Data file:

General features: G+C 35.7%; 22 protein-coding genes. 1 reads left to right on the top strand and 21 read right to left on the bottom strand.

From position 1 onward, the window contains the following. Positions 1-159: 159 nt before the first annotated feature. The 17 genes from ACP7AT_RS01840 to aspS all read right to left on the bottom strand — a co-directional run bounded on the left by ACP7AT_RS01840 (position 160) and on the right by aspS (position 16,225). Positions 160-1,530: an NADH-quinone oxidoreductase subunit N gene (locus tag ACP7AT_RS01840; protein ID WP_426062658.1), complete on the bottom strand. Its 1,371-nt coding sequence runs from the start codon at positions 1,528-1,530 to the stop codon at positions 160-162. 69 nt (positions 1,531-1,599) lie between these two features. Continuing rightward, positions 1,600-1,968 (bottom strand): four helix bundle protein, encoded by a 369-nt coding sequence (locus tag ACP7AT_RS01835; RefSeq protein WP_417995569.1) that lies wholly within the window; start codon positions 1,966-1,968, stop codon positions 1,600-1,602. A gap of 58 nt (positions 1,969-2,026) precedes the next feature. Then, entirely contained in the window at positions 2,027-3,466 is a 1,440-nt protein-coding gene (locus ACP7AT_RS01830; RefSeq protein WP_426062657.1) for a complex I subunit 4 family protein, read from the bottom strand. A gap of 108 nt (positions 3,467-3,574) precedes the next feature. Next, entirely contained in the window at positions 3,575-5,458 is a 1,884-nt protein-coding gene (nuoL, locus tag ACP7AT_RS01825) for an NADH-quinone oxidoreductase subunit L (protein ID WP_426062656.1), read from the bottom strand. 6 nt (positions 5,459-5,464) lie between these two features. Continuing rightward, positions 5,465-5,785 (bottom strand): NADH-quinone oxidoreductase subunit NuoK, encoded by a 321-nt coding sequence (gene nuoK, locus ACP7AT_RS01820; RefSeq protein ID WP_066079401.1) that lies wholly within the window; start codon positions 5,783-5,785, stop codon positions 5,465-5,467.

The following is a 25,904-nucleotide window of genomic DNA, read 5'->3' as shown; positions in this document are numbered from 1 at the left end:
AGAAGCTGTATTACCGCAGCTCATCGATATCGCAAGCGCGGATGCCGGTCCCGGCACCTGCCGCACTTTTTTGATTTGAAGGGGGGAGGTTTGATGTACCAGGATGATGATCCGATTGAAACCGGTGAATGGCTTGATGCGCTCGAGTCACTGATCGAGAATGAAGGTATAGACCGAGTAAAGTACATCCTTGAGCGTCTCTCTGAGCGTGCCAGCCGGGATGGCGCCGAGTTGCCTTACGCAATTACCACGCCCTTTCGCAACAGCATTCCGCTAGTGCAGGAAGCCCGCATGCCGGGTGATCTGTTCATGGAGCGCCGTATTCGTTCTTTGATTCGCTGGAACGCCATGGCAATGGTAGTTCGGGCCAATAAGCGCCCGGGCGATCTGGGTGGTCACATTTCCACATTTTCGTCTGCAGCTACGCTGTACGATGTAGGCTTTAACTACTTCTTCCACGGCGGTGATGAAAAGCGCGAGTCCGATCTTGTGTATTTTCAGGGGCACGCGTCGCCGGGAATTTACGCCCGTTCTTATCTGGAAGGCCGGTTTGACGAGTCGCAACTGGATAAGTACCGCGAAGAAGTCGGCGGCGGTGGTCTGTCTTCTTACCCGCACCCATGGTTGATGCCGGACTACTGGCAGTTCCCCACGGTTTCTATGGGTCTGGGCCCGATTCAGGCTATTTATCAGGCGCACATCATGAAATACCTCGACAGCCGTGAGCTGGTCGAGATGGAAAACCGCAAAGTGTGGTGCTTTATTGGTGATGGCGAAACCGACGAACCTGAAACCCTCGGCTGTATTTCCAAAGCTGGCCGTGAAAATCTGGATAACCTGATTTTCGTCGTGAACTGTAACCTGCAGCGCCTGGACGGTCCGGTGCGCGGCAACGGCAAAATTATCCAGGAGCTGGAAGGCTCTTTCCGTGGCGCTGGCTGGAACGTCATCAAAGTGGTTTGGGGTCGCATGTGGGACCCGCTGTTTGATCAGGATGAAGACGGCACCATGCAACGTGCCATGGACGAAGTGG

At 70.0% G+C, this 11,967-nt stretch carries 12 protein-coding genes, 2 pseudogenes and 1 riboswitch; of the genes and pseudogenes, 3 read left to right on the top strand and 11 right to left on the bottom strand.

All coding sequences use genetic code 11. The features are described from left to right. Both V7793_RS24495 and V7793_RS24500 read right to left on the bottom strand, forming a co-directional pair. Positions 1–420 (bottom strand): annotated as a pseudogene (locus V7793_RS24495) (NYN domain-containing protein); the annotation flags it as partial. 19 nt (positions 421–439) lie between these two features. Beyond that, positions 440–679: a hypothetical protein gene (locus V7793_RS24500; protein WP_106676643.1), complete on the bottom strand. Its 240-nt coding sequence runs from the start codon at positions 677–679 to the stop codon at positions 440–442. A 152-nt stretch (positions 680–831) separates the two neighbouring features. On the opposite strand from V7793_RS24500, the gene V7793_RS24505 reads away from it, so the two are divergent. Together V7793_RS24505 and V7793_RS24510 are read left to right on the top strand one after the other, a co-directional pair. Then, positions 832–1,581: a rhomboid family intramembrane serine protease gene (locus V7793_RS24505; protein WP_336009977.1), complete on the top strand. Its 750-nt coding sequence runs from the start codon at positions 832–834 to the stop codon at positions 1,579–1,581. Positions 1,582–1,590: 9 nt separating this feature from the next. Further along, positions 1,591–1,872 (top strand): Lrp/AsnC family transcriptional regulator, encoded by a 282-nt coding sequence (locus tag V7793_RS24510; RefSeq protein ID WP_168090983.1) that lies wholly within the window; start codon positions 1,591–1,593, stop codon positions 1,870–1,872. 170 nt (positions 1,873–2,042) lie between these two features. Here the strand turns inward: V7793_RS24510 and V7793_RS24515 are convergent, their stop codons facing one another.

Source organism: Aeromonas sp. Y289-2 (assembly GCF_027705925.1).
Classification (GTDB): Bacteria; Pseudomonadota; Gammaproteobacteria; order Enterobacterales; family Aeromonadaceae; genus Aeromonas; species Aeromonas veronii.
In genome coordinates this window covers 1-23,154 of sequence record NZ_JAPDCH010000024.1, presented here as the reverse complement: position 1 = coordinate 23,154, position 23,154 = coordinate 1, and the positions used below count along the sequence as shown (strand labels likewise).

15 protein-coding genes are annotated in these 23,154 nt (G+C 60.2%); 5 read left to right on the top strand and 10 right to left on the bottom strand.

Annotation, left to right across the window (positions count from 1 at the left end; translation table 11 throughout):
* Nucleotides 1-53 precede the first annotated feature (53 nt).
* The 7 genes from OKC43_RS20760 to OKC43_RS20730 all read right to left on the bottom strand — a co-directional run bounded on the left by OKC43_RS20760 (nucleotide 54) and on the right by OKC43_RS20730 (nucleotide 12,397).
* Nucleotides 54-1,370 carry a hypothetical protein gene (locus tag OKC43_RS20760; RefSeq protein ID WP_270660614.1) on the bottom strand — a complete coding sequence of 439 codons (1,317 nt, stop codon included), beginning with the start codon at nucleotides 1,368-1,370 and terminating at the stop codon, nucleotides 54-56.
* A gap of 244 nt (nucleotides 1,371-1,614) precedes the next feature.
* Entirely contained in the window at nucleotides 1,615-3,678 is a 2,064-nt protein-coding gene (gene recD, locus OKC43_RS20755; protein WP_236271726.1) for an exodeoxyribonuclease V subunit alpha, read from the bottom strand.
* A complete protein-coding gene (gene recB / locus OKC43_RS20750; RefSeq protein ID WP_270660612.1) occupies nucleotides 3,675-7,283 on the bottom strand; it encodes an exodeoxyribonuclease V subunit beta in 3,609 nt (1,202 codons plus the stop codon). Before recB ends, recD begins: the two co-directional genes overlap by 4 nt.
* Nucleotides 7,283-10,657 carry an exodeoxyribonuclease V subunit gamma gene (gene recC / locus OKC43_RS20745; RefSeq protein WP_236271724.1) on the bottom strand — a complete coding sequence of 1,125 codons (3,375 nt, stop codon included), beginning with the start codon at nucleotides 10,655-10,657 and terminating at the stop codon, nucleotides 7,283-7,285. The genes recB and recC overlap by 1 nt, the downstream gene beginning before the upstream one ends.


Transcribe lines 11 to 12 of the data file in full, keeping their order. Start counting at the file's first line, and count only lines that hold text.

Annotation, left to right across the window (positions count from 1 at the left end; translation table 11 throughout):
* Nucleotides 1-53 precede the first annotated feature (53 nt).